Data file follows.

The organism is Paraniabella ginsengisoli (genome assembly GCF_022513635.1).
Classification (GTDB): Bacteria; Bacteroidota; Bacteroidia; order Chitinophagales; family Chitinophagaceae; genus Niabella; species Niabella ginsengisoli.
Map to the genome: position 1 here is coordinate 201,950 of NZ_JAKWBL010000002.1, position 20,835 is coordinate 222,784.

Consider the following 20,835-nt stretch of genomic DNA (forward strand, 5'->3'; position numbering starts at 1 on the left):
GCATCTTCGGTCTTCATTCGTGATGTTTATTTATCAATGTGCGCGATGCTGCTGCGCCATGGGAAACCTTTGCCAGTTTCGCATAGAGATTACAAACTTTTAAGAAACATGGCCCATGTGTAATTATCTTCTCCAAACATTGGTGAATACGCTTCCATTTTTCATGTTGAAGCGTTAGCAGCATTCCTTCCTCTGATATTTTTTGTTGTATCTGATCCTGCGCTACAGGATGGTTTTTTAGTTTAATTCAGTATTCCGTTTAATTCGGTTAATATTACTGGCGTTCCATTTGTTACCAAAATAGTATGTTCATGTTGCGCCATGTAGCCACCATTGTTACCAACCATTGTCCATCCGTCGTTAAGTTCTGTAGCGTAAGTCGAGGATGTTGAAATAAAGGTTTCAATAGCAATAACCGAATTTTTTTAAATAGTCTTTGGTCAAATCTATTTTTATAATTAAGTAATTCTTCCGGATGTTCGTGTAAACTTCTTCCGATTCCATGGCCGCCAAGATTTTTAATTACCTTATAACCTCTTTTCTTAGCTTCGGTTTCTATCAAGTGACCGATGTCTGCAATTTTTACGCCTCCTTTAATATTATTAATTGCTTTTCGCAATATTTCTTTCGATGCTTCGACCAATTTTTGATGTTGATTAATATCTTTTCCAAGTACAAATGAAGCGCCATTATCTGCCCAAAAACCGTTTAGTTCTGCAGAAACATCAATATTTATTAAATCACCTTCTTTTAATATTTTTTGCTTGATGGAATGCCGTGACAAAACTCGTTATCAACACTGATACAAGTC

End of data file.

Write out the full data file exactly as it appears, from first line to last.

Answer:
The organism is Paraniabella ginsengisoli (genome assembly GCF_022513635.1).
Classification (GTDB): Bacteria; Bacteroidota; Bacteroidia; order Chitinophagales; family Chitinophagaceae; genus Niabella; species Niabella ginsengisoli.
Map to the genome: position 1 here is coordinate 201,950 of NZ_JAKWBL010000002.1, position 20,835 is coordinate 222,784.

Consider the following 20,835-nt stretch of genomic DNA (forward strand, 5'->3'; position numbering starts at 1 on the left):
GCATCTTCGGTCTTCATTCGTGATGTTTATTTATCAATGTGCGCGATGCTGCTGCGCCATGGGAAACCTTTGCCAGTTTCGCATAGAGATTACAAACTTTTAAGAAACATGGCCCATGTGTAATTATCTTCTCCAAACATTGGTGAATACGCTTCCATTTTTCATGTTGAAGCGTTAGCAGCATTCCTTCCTCTGATATTTTTTGTTGTATCTGATCCTGCGCTACAGGATGGTTTTTTAGTTTAATTCAGTATTCCGTTTAATTCGGTTAATATTACTGGCGTTCCATTTGTTACCAAAATAGTATGTTCATGTTGCGCCATGTAGCCACCATTGTTACCAACCATTGTCCATCCGTCGTTAAGTTCTGTAGCGTAAGTCGAGGATGTTGAAATAAAGGTTTCAATAGCAATAACCGAATTTTTTTAAATAGTCTTTGGTCAAATCTATTTTTATAATTAAGTAATTCTTCCGGATGTTCGTGTAAACTTCTTCCGATTCCATGGCCGCCAAGATTTTTAATTACCTTATAACCTCTTTTCTTAGCTTCGGTTTCTATCAAGTGACCGATGTCTGCAATTTTTACGCCTCCTTTAATATTATTAATTGCTTTTCGCAATATTTCTTTCGATGCTTCGACCAATTTTTGATGTTGATTAATATCTTTTCCAAGTACAAATGAAGCGCCATTATCTGCCCAAAAACCGTTTAGTTCTGCAGAAACATCAATATTTATTAAATCACCTTCTTTTAATATTTTTTGCTTGATGGAATGCCGTGACAAAACTCGTTATCAACACTGATACAAGTC